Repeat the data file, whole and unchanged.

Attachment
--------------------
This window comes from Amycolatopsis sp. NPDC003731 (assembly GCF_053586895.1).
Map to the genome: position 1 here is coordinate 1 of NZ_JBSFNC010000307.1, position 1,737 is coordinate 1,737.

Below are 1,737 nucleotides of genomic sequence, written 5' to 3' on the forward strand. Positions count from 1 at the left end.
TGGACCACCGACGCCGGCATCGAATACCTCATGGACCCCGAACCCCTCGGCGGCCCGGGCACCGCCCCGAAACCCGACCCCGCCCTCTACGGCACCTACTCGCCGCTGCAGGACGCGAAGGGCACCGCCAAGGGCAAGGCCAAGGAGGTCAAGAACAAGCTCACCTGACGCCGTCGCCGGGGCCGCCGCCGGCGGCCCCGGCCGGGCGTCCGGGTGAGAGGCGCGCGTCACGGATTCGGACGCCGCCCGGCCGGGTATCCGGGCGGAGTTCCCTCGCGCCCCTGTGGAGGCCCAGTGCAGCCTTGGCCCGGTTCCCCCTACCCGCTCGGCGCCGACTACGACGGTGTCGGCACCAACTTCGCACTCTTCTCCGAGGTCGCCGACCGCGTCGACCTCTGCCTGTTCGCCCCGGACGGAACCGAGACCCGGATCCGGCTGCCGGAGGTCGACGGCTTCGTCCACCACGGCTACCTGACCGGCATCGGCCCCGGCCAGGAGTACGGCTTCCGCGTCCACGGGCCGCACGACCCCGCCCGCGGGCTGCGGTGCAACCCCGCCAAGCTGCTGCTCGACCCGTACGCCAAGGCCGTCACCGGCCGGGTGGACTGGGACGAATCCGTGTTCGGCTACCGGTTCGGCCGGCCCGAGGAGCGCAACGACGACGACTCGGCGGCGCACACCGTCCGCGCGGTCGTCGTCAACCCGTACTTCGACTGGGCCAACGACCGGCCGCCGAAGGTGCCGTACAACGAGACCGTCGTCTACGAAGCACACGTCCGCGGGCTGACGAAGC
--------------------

This window comes from Amycolatopsis sp. NPDC003731 (assembly GCF_053586895.1).
Map to the genome: position 1 here is coordinate 1 of NZ_JBSFNC010000307.1, position 1,737 is coordinate 1,737.

Below are 1,737 nucleotides of genomic sequence, written 5' to 3' on the forward strand. Positions count from 1 at the left end.
TGGACCACCGACGCCGGCATCGAATACCTCATGGACCCCGAACCCCTCGGCGGCCCGGGCACCGCCCCGAAACCCGACCCCGCCCTCTACGGCACCTACTCGCCGCTGCAGGACGCGAAGGGCACCGCCAAGGGCAAGGCCAAGGAGGTCAAGAACAAGCTCACCTGACGCCGTCGCCGGGGCCGCCGCCGGCGGCCCCGGCCGGGCGTCCGGGTGAGAGGCGCGCGTCACGGATTCGGACGCCGCCCGGCCGGGTATCCGGGCGGAGTTCCCTCGCGCCCCTGTGGAGGCCCAGTGCAGCCTTGGCCCGGTTCCCCCTACCCGCTCGGCGCCGACTACGACGGTGTCGGCACCAACTTCGCACTCTTCTCCGAGGTCGCCGACCGCGTCGACCTCTGCCTGTTCGCCCCGGACGGAACCGAGACCCGGATCCGGCTGCCGGAGGTCGACGGCTTCGTCCACCACGGCTACCTGACCGGCATCGGCCCCGGCCAGGAGTACGGCTTCCGCGTCCACGGGCCGCACGACCCCGCCCGCGGGCTGCGGTGCAACCCCGCCAAGCTGCTGCTCGACCCGTACGCCAAGGCCGTCACCGGCCGGGTGGACTGGGACGAATCCGTGTTCGGCTACCGGTTCGGCCGGCCCGAGGAGCGCAACGACGACGACTCGGCGGCGCACACCGTCCGCGCGGTCGTCGTCAACCCGTACTTCGACTGGGCCAACGACCGGCCGCCGAAGGTGCCGTACAACGAGACCGTCGTCTACGAAGCACACGTCCGCGGGCTGACGAAGC